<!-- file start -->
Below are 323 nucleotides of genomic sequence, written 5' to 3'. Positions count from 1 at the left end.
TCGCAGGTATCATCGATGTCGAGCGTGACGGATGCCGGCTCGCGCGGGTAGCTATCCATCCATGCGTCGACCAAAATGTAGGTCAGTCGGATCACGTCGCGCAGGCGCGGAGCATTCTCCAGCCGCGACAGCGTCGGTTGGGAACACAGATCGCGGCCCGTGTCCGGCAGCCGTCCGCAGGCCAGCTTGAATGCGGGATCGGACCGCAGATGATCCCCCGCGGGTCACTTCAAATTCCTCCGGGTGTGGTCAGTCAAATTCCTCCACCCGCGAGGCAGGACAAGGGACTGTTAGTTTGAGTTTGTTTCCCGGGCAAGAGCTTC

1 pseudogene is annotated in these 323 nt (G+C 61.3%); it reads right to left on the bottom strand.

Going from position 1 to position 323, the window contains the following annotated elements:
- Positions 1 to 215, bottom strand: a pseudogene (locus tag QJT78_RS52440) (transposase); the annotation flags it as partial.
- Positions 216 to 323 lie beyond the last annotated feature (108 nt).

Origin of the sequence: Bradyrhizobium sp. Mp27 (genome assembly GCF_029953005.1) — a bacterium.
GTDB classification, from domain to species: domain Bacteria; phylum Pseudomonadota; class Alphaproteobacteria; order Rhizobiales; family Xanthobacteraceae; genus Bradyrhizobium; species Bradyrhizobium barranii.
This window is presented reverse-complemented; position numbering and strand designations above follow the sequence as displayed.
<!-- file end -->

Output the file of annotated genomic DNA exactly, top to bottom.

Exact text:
Below are 323 nucleotides of genomic sequence, written 5' to 3'. Positions count from 1 at the left end.
TCGCAGGTATCATCGATGTCGAGCGTGACGGATGCCGGCTCGCGCGGGTAGCTATCCATCCATGCGTCGACCAAAATGTAGGTCAGTCGGATCACGTCGCGCAGGCGCGGAGCATTCTCCAGCCGCGACAGCGTCGGTTGGGAACACAGATCGCGGCCCGTGTCCGGCAGCCGTCCGCAGGCCAGCTTGAATGCGGGATCGGACCGCAGATGATCCCCCGCGGGTCACTTCAAATTCCTCCGGGTGTGGTCAGTCAAATTCCTCCACCCGCGAGGCAGGACAAGGGACTGTTAGTTTGAGTTTGTTTCCCGGGCAAGAGCTTC

1 pseudogene is annotated in these 323 nt (G+C 61.3%); it reads right to left on the bottom strand.

Going from position 1 to position 323, the window contains the following annotated elements:
- Positions 1 to 215, bottom strand: a pseudogene (locus tag QJT78_RS52440) (transposase); the annotation flags it as partial.
- Positions 216 to 323 lie beyond the last annotated feature (108 nt).

Origin of the sequence: Bradyrhizobium sp. Mp27 (genome assembly GCF_029953005.1) — a bacterium.
GTDB classification, from domain to species: domain Bacteria; phylum Pseudomonadota; class Alphaproteobacteria; order Rhizobiales; family Xanthobacteraceae; genus Bradyrhizobium; species Bradyrhizobium barranii.
This window is presented reverse-complemented; position numbering and strand designations above follow the sequence as displayed.